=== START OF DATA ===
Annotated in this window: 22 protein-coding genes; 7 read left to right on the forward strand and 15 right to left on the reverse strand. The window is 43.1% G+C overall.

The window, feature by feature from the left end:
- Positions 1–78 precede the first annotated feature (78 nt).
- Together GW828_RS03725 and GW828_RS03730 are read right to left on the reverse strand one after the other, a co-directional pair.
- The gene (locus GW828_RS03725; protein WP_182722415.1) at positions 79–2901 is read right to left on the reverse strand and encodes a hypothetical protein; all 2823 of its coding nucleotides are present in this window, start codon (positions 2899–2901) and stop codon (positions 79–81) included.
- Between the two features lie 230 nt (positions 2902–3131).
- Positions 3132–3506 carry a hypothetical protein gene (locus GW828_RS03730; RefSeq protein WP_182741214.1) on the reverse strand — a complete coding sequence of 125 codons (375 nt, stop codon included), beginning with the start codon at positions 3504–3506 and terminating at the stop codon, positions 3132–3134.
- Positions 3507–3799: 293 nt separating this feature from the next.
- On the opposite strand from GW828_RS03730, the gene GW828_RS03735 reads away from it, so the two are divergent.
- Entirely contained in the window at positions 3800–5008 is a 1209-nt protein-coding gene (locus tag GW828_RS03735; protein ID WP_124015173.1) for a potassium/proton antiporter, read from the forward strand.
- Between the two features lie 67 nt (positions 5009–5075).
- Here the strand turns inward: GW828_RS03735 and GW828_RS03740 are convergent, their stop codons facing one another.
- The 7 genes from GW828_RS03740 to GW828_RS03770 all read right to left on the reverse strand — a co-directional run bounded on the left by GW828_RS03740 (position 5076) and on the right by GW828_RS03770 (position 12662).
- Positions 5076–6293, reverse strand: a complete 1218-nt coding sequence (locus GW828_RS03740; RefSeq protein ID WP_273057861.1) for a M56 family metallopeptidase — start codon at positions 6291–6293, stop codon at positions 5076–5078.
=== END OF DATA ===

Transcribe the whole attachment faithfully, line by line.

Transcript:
Annotated in this window: 22 protein-coding genes; 7 read left to right on the forward strand and 15 right to left on the reverse strand. The window is 43.1% G+C overall.

The window, feature by feature from the left end:
- Positions 1–78 precede the first annotated feature (78 nt).
- Together GW828_RS03725 and GW828_RS03730 are read right to left on the reverse strand one after the other, a co-directional pair.
- The gene (locus GW828_RS03725; protein WP_182722415.1) at positions 79–2901 is read right to left on the reverse strand and encodes a hypothetical protein; all 2823 of its coding nucleotides are present in this window, start codon (positions 2899–2901) and stop codon (positions 79–81) included.
- Between the two features lie 230 nt (positions 2902–3131).
- Positions 3132–3506 carry a hypothetical protein gene (locus GW828_RS03730; RefSeq protein WP_182741214.1) on the reverse strand — a complete coding sequence of 125 codons (375 nt, stop codon included), beginning with the start codon at positions 3504–3506 and terminating at the stop codon, positions 3132–3134.
- Positions 3507–3799: 293 nt separating this feature from the next.
- On the opposite strand from GW828_RS03730, the gene GW828_RS03735 reads away from it, so the two are divergent.
- Entirely contained in the window at positions 3800–5008 is a 1209-nt protein-coding gene (locus tag GW828_RS03735; protein ID WP_124015173.1) for a potassium/proton antiporter, read from the forward strand.
- Between the two features lie 67 nt (positions 5009–5075).
- Here the strand turns inward: GW828_RS03735 and GW828_RS03740 are convergent, their stop codons facing one another.
- The 7 genes from GW828_RS03740 to GW828_RS03770 all read right to left on the reverse strand — a co-directional run bounded on the left by GW828_RS03740 (position 5076) and on the right by GW828_RS03770 (position 12662).
- Positions 5076–6293, reverse strand: a complete 1218-nt coding sequence (locus GW828_RS03740; RefSeq protein ID WP_273057861.1) for a M56 family metallopeptidase — start codon at positions 6291–6293, stop codon at positions 5076–5078.